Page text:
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Telecommunication Standardization Sector 

 October 2011  
International agreement on ‘green ICT’ methodology - ITU addresses conflict minerals, environmentally-friendly batteries
ITU has underlined its key role in green ICT with a raft of announcements by Study Group 5 of its Telecommunication Standardization Sector (ITU-T).

A meeting of the group in Seoul, Korea has seen agreement on a globally-recognized set of methodologies to assess the environmental impact of information and communications technology (ICT). It also saw agreement to produce a report on due diligence guidelines for conflict minerals supply, and to study environmental protection and recycling solutions for batteries for mobile phones and other ICT devices.

Estimates of how much ICTs can reduce global emissions – and estimates of the emissions generated by the ICT sector itself – still vary widely, due to the application of different measurement methodologies. After the problem was raised by delegates to ITU’s ‘ICTs and Climate Change’ symposium in 2008, ITU took on the challenge and has pioneered adoption of a new globally-agreed set of standards.

To ensure consistency between different approaches, the new methodology has been developed in cooperation with other standardization organizations such as ISO, IEC, ETSI and ATIS. The new methodology is also aligned with the Digital Agenda of the European Commission.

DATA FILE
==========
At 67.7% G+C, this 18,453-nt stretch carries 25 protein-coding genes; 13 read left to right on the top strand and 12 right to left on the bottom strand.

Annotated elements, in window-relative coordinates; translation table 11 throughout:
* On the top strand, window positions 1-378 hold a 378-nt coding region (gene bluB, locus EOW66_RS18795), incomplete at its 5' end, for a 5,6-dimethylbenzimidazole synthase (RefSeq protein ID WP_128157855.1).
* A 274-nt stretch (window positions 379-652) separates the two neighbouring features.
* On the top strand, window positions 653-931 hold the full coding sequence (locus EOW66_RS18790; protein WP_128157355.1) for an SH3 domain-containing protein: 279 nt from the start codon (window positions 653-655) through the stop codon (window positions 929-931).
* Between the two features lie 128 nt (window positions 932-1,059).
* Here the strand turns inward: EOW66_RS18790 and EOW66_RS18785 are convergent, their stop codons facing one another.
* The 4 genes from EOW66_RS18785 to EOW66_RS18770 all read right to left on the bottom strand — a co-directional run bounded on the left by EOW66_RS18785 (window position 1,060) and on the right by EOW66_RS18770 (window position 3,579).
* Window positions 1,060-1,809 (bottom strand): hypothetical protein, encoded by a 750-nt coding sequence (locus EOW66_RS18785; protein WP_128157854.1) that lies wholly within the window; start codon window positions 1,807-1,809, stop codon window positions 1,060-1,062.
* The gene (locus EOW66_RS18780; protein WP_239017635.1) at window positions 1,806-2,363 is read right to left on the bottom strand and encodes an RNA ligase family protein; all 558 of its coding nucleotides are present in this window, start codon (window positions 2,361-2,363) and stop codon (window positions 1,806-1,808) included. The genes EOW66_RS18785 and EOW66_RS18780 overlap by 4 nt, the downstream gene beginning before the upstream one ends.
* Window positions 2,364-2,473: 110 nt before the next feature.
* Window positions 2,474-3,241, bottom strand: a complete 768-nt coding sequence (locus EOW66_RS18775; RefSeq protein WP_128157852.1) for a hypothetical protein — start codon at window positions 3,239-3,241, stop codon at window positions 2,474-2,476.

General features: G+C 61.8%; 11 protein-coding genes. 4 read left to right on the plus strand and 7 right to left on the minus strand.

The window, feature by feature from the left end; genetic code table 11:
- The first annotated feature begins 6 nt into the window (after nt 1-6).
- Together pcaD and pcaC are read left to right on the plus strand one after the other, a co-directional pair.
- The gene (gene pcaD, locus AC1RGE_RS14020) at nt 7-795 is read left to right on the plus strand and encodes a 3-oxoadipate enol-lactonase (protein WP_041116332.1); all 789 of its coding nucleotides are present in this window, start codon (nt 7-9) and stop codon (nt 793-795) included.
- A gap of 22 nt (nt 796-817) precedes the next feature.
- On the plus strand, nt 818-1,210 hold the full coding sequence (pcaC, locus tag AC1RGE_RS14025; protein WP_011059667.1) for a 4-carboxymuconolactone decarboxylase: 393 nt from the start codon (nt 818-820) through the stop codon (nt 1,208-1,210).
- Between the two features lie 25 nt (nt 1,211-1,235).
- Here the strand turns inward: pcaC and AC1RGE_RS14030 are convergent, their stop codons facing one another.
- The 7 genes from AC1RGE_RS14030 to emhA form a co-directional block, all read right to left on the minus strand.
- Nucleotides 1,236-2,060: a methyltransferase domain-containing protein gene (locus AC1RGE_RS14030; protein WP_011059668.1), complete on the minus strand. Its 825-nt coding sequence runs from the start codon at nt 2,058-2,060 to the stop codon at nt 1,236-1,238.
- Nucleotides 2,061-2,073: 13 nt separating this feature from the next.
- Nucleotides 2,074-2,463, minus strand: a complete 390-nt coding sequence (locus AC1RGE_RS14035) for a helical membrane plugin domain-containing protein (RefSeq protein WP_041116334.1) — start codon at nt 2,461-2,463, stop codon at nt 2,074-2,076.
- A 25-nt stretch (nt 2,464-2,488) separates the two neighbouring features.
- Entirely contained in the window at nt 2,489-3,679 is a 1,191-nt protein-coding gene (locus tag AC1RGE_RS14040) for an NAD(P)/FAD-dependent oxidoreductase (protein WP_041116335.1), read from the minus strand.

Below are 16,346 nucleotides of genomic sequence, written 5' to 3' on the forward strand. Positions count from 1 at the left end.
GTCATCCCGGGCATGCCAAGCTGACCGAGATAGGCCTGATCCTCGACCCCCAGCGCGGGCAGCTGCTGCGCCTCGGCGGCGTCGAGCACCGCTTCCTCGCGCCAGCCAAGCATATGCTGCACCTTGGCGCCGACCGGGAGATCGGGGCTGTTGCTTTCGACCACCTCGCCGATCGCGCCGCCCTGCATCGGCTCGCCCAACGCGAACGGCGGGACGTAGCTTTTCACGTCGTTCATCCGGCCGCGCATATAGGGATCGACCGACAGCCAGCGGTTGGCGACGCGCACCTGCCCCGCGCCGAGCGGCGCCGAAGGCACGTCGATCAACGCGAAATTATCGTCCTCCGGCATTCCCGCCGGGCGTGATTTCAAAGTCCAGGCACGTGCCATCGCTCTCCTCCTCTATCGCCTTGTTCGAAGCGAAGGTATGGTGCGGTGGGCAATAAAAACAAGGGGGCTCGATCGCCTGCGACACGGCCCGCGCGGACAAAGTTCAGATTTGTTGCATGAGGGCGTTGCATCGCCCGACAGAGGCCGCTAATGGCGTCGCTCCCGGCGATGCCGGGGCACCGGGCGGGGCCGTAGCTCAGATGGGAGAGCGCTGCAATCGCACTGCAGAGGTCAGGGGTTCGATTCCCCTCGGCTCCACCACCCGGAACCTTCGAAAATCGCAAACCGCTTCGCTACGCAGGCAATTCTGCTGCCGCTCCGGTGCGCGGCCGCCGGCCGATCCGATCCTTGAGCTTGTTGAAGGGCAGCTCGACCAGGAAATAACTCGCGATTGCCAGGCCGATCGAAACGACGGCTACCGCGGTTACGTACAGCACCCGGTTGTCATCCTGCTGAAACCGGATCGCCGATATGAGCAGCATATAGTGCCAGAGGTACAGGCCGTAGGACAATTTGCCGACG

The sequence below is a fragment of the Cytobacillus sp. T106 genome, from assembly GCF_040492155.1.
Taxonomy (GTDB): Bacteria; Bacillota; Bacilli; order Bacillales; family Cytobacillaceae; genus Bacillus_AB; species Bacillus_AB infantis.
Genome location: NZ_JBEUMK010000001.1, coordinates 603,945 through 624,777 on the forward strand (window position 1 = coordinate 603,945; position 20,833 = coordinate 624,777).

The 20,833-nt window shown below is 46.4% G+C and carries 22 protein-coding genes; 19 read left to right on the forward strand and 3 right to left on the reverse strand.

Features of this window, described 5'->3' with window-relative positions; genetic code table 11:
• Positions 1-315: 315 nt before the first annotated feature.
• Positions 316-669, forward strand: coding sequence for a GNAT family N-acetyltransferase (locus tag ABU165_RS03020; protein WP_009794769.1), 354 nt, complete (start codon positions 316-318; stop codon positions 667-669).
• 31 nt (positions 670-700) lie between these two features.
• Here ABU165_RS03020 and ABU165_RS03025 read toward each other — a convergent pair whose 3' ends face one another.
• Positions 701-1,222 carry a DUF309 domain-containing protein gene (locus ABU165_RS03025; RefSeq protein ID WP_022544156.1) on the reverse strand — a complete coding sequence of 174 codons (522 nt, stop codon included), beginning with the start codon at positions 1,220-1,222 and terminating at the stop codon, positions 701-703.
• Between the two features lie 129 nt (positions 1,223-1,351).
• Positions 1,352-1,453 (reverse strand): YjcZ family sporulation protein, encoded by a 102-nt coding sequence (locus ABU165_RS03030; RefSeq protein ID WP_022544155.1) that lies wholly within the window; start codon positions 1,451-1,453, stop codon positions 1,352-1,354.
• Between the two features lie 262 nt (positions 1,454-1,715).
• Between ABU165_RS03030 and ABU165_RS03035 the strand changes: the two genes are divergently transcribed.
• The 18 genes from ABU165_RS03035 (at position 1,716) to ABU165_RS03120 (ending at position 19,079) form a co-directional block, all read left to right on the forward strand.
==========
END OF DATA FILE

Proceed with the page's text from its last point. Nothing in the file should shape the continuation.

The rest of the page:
Rare earth minerals are used in consumer electronics products such as mobile phones, DVD players, video games and computers. The report will provide guidance to ICT entities seeking to exercise due diligence on, and formalize the origin and chain of custody of, conflict minerals used in their products and on their suppliers to ensure that conflict minerals used in their products do not directly or indirectly finance armed conflict or result in labour or human rights violations. Agreement to address this issue demonstrates the ICT industry’s commitment to sustainability at all levels of the value chain.

Following on from the success of ITU’s Universal Charging Solution for mobile devices (Recommendation ITU-T L.1000), the meeting also agreed to study the benefits and disadvantages of the standardization of batteries for mobile terminals and other ICT devices, looking at energy efficiency over the battery life cycle, eco-design information, battery lifetime and exchangeability, safety and environmental protection, recycling and reuse. This could lead to a reduction of harmful materials used in batteries and an increased lifespan of ICT products. Battery manufacturers, device manufacturers, operators and users will all benefit, say experts.

For more on this story
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Technology Watch spots trends in video games and gaming
The latest report from the ITU-T Technology Watch series surveys some of the hottest developments in the world of video games, describes the most common gaming platforms and terminals, highlights new technologies enabling a better gaming experience, and identifies future standardization activities.

Over the past 30 years, video games have become an important part of contemporary global entertainment and media. Games and gaming have evolved from dedicated, single-game units to massively multiplayer online role-player games with millions of players. Today they are a huge media business worth billions of dollars, and its bestsellers continuously beat blockbuster movies in sales revenue.